Background: The value of surgical treatment for patients with pulmonary and hepatic metastases from colorectal carcinoma is controversial. The purpose of this study was to analyze our initial experience with this aggressive strategy, and to define the prognosis and the surgical indications. Methods: The records of 35 patients who underwent surgical treatments for both hepatic and pulmonary metastases from colorectal carcinoma, from January 1997 to December 2008, were retrospectively analyzed. Results: There were 18 females and 17 males with a median age was 62.0 years. The primary colorectal neoplasm was located at the colon in 23 patients (65.7%) and in the rectum in 12 patients (34.3%). The overall 5-year and 10-year survival rates were 65.3% and 31.5% from the date of primary colorectal resection, respectively. For patients who underwent metachronous hepatic and pulmonary surgical treatment, the 10-year survival rate was 40.9%, which was significantly better than that of those undergoing synchronous hepatic and pulmonary surgical treatment (p= 0.0265). Patients who have pulmonary less than ten of metastasis thus seemed to have a better prognosis than those with more than ten, but the difference was quite significant (p= 0.0719). In a multivariate Cox proportional hazards model, synchronous hepatic and pulmonary metastases was identified as an independent predictor of adverse survival (p= 0.0073). Conclusions: The results of our study suggest that hepatic and pulmonary surgical treatment can provide a better prognosis for patients with metachronous hepatic and pulmonary metastases from colorectal carcinoma. We believe that aggressive metastasectomy can be an option for selected patients, even if a patient has been previously treated for hepatic and pulmonary metastases from colorectal carcinoma.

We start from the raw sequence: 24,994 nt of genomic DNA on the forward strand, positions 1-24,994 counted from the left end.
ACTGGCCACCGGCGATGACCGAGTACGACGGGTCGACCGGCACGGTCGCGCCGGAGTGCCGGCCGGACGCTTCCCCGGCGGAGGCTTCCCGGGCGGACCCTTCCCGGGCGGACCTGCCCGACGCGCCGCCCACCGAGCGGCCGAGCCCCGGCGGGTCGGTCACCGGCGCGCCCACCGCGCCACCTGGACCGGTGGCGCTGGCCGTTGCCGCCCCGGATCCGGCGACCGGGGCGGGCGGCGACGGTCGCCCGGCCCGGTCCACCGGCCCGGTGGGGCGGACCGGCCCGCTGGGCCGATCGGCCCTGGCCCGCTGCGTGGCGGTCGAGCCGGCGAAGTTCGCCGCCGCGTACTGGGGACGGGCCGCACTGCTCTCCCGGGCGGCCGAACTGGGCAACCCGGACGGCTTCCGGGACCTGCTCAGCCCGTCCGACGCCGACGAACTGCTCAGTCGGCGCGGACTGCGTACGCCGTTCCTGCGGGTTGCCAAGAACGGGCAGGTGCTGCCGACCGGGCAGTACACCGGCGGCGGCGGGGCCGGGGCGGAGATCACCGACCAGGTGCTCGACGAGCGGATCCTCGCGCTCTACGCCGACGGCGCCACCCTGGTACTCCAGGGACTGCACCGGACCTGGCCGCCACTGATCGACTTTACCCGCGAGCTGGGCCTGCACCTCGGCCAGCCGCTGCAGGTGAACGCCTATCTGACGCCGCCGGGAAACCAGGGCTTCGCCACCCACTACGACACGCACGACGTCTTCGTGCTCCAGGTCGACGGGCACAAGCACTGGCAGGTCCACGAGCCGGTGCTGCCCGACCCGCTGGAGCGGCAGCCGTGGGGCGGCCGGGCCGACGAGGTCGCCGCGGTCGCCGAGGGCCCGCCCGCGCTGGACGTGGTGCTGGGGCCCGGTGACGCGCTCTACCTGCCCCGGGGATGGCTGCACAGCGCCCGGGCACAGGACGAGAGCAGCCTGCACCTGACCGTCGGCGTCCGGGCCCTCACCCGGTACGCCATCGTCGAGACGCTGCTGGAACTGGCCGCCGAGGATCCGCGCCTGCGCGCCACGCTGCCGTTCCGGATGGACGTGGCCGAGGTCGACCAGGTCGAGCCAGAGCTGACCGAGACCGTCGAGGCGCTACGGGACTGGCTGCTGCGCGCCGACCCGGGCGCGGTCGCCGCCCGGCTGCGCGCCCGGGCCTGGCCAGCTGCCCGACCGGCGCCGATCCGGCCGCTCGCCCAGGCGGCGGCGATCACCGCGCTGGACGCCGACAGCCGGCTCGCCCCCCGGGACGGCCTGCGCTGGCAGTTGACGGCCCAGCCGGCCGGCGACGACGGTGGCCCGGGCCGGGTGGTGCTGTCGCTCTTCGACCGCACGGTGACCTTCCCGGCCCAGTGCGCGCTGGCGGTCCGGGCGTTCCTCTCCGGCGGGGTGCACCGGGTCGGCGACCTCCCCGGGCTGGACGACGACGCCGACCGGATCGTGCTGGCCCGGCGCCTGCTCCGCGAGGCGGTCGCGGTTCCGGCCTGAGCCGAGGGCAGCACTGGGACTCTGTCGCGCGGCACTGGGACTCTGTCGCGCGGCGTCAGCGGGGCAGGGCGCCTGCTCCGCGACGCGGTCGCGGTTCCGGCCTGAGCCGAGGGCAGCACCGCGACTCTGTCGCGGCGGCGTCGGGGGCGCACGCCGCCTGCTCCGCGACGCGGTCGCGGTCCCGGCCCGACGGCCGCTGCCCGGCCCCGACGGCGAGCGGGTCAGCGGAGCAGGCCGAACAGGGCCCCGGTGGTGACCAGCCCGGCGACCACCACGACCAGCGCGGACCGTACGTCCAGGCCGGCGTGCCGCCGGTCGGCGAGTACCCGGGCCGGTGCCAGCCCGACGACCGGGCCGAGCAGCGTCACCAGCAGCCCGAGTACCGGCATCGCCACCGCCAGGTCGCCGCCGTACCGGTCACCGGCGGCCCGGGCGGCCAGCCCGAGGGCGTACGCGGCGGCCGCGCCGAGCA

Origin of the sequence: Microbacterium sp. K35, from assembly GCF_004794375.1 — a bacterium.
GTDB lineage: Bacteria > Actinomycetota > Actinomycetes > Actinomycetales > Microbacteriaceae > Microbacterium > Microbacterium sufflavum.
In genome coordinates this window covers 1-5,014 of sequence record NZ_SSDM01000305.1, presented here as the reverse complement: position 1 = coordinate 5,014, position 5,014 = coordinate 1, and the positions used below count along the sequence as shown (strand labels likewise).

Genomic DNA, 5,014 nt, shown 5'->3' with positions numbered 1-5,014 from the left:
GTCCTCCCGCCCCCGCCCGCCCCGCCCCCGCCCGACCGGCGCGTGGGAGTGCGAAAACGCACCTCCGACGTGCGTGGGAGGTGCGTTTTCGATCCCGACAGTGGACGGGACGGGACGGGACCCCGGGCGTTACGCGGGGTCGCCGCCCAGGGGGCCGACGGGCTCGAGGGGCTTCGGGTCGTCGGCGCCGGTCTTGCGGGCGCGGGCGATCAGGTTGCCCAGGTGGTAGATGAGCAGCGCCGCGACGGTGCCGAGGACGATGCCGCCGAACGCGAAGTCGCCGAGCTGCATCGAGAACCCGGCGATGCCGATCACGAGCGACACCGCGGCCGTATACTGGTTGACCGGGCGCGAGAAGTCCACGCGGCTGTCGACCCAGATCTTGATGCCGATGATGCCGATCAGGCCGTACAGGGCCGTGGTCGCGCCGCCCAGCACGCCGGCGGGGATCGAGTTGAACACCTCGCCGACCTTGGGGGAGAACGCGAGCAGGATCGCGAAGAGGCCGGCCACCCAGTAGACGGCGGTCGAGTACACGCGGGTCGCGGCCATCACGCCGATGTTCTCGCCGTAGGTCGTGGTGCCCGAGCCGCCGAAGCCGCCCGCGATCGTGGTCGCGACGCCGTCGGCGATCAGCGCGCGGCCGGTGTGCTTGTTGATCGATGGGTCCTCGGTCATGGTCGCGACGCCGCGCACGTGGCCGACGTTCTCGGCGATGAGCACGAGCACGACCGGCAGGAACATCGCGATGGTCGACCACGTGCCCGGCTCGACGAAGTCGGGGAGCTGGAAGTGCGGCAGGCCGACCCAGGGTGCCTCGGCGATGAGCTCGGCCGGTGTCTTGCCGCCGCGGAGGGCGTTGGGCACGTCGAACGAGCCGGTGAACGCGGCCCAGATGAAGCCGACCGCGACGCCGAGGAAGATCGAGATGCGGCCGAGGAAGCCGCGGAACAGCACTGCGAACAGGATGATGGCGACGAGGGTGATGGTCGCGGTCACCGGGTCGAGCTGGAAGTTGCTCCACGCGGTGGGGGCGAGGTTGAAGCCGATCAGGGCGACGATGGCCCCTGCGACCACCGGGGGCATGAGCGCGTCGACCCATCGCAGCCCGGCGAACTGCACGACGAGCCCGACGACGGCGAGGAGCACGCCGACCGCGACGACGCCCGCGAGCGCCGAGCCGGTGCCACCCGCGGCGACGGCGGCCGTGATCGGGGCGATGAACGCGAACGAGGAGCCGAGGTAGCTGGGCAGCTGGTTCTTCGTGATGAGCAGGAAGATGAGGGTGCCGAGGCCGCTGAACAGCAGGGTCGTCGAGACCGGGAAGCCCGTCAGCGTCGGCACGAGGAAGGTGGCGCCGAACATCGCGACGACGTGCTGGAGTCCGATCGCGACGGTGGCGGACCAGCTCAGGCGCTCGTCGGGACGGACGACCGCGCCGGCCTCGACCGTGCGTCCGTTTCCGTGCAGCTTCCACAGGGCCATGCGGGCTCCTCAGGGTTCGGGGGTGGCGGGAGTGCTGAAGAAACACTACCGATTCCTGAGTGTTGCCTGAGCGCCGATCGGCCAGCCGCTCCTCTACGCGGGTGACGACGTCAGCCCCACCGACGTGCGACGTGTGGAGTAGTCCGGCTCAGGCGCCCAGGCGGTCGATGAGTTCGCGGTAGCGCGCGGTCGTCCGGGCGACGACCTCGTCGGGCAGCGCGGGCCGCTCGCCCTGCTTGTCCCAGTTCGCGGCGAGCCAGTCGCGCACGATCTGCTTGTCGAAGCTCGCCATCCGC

All Science Journal Classification (ASJC) codes
- Pulmonary and Respiratory Medicine
- Cancer Research